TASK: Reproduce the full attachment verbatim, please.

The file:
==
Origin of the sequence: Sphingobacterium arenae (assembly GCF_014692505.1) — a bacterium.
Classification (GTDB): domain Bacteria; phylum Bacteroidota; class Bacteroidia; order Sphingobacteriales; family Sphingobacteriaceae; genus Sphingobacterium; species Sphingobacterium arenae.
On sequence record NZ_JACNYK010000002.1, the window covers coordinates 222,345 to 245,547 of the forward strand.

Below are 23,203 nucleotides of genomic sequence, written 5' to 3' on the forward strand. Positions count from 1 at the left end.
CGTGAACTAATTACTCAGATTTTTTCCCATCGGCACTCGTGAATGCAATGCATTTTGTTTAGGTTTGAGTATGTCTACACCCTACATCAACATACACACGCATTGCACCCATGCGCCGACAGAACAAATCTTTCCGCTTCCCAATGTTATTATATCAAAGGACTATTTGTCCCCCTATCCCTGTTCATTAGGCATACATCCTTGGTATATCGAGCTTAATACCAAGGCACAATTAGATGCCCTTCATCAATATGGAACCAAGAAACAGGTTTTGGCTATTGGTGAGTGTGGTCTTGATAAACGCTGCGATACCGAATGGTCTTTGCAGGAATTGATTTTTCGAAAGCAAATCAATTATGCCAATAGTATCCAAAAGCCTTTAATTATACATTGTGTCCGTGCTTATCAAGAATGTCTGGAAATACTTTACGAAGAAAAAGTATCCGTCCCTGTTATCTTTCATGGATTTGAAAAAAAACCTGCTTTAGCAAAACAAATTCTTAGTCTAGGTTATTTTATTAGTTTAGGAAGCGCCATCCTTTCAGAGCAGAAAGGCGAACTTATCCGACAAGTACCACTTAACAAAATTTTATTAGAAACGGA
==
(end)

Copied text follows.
Origin of the sequence: Sphingobacterium arenae (assembly GCF_014692505.1) — a bacterium.
Classification (GTDB): domain Bacteria; phylum Bacteroidota; class Bacteroidia; order Sphingobacteriales; family Sphingobacteriaceae; genus Sphingobacterium; species Sphingobacterium arenae.
On sequence record NZ_JACNYK010000002.1, the window covers coordinates 222,345 to 245,547 of the forward strand.

Below are 23,203 nucleotides of genomic sequence, written 5' to 3' on the forward strand. Positions count from 1 at the left end.
CGTGAACTAATTACTCAGATTTTTTCCCATCGGCACTCGTGAATGCAATGCATTTTGTTTAGGTTTGAGTATGTCTACACCCTACATCAACATACACACGCATTGCACCCATGCGCCGACAGAACAAATCTTTCCGCTTCCCAATGTTATTATATCAAAGGACTATTTGTCCCCCTATCCCTGTTCATTAGGCATACATCCTTGGTATATCGAGCTTAATACCAAGGCACAATTAGATGCCCTTCATCAATATGGAACCAAGAAACAGGTTTTGGCTATTGGTGAGTGTGGTCTTGATAAACGCTGCGATACCGAATGGTCTTTGCAGGAATTGATTTTTCGAAAGCAAATCAATTATGCCAATAGTATCCAAAAGCCTTTAATTATACATTGTGTCCGTGCTTATCAAGAATGTCTGGAAATACTTTACGAAGAAAAAGTATCCGTCCCTGTTATCTTTCATGGATTTGAAAAAAAACCTGCTTTAGCAAAACAAATTCTTAGTCTAGGTTATTTTATTAGTTTAGGAAGCGCCATCCTTTCAGAGCAGAAAGGCGAACTTATCCGACAAGTACCACTTAACAAAATTTTATTAGAAACGGA